Effortless English Archives

Automatic English For The People

Monday, February 20, 2006

Improv Wisdom

by AJ

"You should listen to the other folks and trust that when it comes to you, what you need to say will come forward. I challenge everybody to try this. Trust that when you start to speak, you have a lifetime of being in meetings, being a person who can communicate. Human speech is the ultimate improvisation. If you screw up, you can correct yourself.
That's another thing I want to say. Go ahead, make some mistakes. Maybe the sentences aren't perfect, but you can go back and sculpt them and fix them. I think natural utterances produce credibility. We feel comfortable around people who speak naturally rather than too smoothly, in my view."

--Patricia Madson

The above is advice Ms. Madson gives to public speakers & presenters (ie. NATIVE SPEAKERS). Focus on listening. Be aware of whats happening in this moment.

If you screw up, you can correct yourself. Go ahead and make some mistakes.

If only foreign language teachers/students would heed this advice. Much of the problem my students have with authentic communication is caused by their insistence on perfection. They are terrible at improvisation... they try to script everything. In the midst of a real-time conversation... they are thinking about grammar rules instead of focusing on the MEANING of the conversation.

Its painful to talk to such students... their speech is halting and unnatural. However perfect it may be grammatically (or not!), its simply impossible for a normal (ie. not a teacher) English speaker to talk to them at length. Theyve got enough vocabulary for the job. Theyve got enough basic grammar. But theyve never learned how to use the language creatively. Theyve never learned to improv. In fact, they are terrified of it.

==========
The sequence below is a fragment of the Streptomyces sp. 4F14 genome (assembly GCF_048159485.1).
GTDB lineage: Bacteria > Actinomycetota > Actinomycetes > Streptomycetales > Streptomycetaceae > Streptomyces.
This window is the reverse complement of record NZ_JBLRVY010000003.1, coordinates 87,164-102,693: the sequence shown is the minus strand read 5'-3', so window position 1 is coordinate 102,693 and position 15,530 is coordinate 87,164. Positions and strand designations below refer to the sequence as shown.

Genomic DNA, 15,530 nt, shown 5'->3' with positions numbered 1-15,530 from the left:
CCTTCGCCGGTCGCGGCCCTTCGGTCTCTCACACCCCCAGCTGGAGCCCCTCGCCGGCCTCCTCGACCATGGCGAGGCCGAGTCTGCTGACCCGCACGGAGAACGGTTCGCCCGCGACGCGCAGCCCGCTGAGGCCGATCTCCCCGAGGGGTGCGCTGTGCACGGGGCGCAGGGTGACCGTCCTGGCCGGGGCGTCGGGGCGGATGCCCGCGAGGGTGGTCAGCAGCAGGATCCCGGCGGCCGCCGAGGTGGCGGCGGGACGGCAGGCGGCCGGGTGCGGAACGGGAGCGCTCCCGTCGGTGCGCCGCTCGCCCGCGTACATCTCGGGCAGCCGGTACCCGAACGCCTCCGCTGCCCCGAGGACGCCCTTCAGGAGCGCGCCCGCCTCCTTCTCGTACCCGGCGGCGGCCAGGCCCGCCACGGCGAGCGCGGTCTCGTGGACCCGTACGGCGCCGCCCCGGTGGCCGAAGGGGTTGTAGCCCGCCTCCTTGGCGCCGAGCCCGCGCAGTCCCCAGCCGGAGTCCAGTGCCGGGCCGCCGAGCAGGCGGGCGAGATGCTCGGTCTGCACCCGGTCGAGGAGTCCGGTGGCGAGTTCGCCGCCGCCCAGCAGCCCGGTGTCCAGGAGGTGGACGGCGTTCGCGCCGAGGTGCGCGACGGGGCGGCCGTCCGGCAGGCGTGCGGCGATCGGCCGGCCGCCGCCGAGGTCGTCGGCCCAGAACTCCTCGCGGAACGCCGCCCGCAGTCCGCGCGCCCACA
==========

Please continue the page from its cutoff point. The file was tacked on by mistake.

These students seem to crave certainty. Theyve been taught that language is a formula. Theyve memorized scripts (dialogues). Theyve memorized complex grammar "rules". Theyve used "controlled practice" again and again and again. The problem is, real people dont follow a script.

This is why I typically shun "controlled practice". You know the kind of exercise Im talking about-- first you study the "present progressive".... then students engage in highly structured questions and answers using this verb tense (and no other). From a skills-building point of view, this is logical... you build one isolated skill at a time. But communication doesnt work that way. Students must be able to improv.

Part of being a good improv communicator is a willingness to screw up. You make a mistake.. so what. Native speakers make mistakes all the time. Rather than drill & kill, I prefer to stress circumlocution. If I dont understand a student's speech, I ask them to tell me in a different way. If they cant remember the perfect vocab word for the situation, I ask them to communicate the idea using simpler vocab. After they do so, I might say, "oh, you mean......". But the focus remains on meaning and context, not the structure of the language. This is what native speakers (adults and children) do all the time.

There is a very large emotional component to all this. Much of the work here, for a teacher, is helping students become comfortable with ambiguity and uncertainty. In my experience, the students who progress fastest are those who are comfortable with improvised speech. They accept imperfection. They are eager to communicate ideas. As they gradually build success, they grow bolder... creating an upward spiral of confidence, meaningful & comprehensible input, and social connections.

My advice, therefore, is to strictly limit "controlled practice". Like a good zen master, I prefer to kick out the crutches as fast as possible. Close the textbook. Make mistakes. Engage in the always messy process of genuine communication. Bit by bit, help students grow comfortable with uncertainty.

Most likely, they will hate you in the beginning (its a scary process)... but in the end, they will thank you.